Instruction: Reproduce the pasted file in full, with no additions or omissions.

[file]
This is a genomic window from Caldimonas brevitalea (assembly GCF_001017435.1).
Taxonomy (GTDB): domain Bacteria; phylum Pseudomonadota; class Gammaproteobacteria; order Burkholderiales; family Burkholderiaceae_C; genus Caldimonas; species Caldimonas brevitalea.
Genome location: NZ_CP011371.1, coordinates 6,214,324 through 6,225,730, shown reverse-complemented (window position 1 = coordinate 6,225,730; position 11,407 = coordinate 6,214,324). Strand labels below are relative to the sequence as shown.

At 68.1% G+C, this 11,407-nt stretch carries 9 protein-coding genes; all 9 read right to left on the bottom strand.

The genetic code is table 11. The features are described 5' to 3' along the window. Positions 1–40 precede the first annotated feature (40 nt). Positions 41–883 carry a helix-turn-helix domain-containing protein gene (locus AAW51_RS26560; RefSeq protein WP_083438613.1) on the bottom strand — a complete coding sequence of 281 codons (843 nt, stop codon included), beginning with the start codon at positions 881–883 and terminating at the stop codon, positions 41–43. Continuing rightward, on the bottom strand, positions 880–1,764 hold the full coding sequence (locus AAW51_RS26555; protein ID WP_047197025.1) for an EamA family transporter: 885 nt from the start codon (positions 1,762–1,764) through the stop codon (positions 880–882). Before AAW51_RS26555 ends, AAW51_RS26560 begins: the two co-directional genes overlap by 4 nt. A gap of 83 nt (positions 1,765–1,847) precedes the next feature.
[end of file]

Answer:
This is a genomic window from Caldimonas brevitalea (assembly GCF_001017435.1).
Taxonomy (GTDB): domain Bacteria; phylum Pseudomonadota; class Gammaproteobacteria; order Burkholderiales; family Burkholderiaceae_C; genus Caldimonas; species Caldimonas brevitalea.
Genome location: NZ_CP011371.1, coordinates 6,214,324 through 6,225,730, shown reverse-complemented (window position 1 = coordinate 6,225,730; position 11,407 = coordinate 6,214,324). Strand labels below are relative to the sequence as shown.

At 68.1% G+C, this 11,407-nt stretch carries 9 protein-coding genes; all 9 read right to left on the bottom strand.

The genetic code is table 11. The features are described 5' to 3' along the window. Positions 1–40 precede the first annotated feature (40 nt). Positions 41–883 carry a helix-turn-helix domain-containing protein gene (locus AAW51_RS26560; RefSeq protein WP_083438613.1) on the bottom strand — a complete coding sequence of 281 codons (843 nt, stop codon included), beginning with the start codon at positions 881–883 and terminating at the stop codon, positions 41–43. Continuing rightward, on the bottom strand, positions 880–1,764 hold the full coding sequence (locus AAW51_RS26555; protein ID WP_047197025.1) for an EamA family transporter: 885 nt from the start codon (positions 1,762–1,764) through the stop codon (positions 880–882). Before AAW51_RS26555 ends, AAW51_RS26560 begins: the two co-directional genes overlap by 4 nt. A gap of 83 nt (positions 1,765–1,847) precedes the next feature.